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|Title:||HIV testing and attitudes among the working-age population of Japan: Annual health checkups may offer an effective way forwards|
Derek R. Smith
University of Occupational and Environmental Health
National Center for Global Health and Medicine
University of Newcastle, Australia
|Citation:||Industrial Health. Vol.54, No.2 (2016), 116-122|
|Abstract:||© 2016 National Institute of Occupational Safety and Health. In Japan, Voluntary Counselling and Testing (VCT) for HIV has been recommended for people concerned about their infection risk, especially those in high-risk groups. Although HIV awareness has declined in this country somewhat during recent years, the number of newlyinfected cases has been increasing. The purpose of the current study therefore, was to determine the prevalence of HIV testing, individuals’ reasons for being tested, and the overall acceptance of HIV testing among working-age Japanese. We utilized an anonymous, nationwide survey which was administered to a total of 3,055 participants aged 20–69 yr. The lifetime prevalence of HIV testing was 14% (2% within the past year). A gap was observed between a prior history of HIV testing and willingness to be tested in future (32%) or willingness to be tested during health checkups in the workplace (41%). HIV testing appears to have only been conducted among a limited number of working-age Japanese adults, even though some reported a willingness to be tested. Opportunities for VCT during workplace health checkups might offer an immediate and positive way forwards in the fight against HIV; however, privacy protection for test results and the acceptance of HIVpositive employees should be carefully considered in the workplace.|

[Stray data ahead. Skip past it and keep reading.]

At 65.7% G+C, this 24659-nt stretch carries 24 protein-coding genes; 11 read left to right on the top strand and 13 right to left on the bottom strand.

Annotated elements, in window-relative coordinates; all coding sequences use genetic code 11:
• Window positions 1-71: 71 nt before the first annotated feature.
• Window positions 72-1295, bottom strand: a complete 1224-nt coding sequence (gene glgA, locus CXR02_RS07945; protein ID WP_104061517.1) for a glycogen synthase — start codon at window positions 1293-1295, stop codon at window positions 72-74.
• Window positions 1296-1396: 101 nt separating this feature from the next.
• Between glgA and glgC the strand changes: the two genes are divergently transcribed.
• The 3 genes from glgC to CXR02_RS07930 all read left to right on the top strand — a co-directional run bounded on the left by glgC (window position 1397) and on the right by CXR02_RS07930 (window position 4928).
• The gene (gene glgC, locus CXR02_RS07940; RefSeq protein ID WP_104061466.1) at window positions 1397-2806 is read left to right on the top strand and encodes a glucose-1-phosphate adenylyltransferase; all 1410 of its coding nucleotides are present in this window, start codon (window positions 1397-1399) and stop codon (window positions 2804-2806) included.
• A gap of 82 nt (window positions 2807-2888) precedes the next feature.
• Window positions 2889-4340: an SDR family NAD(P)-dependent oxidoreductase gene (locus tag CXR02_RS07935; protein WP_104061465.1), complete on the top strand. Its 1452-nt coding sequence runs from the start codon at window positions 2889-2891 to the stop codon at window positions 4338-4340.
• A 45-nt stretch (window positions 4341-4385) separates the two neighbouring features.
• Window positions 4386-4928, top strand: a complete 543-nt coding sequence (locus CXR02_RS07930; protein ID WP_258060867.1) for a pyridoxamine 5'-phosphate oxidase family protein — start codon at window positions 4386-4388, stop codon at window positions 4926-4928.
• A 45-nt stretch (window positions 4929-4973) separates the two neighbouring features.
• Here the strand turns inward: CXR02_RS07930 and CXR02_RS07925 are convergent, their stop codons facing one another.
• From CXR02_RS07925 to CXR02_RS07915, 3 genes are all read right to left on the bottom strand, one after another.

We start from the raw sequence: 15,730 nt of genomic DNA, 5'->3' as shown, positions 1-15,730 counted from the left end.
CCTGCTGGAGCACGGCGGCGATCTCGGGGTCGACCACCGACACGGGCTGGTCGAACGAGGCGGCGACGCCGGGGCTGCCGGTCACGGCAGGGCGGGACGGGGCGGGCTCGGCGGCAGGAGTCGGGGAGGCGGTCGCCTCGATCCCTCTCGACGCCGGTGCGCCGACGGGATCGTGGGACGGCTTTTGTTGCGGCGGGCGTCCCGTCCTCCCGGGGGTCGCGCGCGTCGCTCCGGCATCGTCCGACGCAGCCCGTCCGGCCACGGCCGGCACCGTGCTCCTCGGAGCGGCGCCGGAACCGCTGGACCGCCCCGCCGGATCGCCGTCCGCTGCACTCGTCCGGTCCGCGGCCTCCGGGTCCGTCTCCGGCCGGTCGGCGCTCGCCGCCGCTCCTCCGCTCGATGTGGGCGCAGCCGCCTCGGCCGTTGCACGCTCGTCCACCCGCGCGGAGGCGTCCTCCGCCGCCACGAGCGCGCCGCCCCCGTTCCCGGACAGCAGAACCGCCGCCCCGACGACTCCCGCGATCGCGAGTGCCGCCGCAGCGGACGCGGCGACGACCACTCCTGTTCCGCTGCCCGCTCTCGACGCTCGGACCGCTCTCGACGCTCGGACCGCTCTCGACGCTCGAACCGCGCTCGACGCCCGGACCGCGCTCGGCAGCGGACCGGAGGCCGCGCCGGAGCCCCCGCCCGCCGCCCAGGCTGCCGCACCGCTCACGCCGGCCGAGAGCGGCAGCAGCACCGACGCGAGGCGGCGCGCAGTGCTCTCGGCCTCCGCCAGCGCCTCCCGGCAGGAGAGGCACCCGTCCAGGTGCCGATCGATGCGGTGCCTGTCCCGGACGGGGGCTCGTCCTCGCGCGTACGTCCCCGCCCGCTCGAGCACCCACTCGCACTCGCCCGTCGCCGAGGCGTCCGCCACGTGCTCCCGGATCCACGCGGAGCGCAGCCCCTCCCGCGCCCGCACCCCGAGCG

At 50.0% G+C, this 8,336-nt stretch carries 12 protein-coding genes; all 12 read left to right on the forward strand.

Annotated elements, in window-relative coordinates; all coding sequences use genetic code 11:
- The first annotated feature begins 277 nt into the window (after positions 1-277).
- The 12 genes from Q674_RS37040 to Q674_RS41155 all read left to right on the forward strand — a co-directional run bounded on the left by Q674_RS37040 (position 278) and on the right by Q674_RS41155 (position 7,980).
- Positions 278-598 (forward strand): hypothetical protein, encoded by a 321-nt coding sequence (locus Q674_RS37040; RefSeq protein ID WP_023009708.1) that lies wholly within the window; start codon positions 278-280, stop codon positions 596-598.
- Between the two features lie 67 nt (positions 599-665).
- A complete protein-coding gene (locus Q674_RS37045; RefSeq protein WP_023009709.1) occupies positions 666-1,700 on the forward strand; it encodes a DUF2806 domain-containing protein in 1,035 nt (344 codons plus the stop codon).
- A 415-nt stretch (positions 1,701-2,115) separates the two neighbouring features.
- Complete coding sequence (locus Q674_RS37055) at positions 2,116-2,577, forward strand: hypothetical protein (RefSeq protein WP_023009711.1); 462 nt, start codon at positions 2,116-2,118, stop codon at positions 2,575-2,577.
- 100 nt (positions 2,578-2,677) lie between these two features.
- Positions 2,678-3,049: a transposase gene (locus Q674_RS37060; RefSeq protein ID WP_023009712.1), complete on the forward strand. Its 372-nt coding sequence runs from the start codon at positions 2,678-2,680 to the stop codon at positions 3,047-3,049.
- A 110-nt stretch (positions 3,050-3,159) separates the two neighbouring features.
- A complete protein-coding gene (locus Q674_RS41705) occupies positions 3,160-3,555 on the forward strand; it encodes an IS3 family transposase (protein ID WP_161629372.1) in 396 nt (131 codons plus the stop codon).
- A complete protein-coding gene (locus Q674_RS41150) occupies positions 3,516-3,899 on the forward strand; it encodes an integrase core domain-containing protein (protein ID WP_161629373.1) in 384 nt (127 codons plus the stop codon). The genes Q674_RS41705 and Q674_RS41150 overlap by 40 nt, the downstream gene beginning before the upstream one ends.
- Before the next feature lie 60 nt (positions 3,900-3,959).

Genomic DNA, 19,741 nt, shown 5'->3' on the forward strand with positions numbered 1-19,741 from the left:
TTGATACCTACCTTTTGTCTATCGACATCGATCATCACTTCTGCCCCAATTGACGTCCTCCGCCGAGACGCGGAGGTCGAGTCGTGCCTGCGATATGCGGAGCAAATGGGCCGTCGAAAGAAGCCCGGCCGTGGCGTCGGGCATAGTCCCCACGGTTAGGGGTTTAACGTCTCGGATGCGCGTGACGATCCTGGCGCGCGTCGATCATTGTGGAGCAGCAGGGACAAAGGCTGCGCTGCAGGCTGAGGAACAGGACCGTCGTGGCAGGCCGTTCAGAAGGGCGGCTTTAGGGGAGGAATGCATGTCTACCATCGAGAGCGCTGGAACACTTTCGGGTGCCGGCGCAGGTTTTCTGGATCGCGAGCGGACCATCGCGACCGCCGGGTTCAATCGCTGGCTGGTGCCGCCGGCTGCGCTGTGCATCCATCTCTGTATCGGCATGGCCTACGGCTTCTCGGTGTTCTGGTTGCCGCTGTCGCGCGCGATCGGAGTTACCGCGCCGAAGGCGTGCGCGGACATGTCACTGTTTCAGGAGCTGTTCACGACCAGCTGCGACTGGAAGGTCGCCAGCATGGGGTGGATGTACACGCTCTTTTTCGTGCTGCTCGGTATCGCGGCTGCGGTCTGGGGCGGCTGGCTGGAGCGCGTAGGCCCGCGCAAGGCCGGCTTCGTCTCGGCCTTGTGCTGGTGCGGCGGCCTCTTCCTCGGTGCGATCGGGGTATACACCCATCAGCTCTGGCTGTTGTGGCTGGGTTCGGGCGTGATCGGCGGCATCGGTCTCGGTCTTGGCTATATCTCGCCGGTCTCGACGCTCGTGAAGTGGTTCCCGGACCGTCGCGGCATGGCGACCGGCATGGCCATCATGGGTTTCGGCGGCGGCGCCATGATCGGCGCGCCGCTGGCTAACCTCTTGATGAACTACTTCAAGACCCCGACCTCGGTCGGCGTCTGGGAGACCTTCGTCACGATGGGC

|Appears in Collections:||Scopus 2016-2017|
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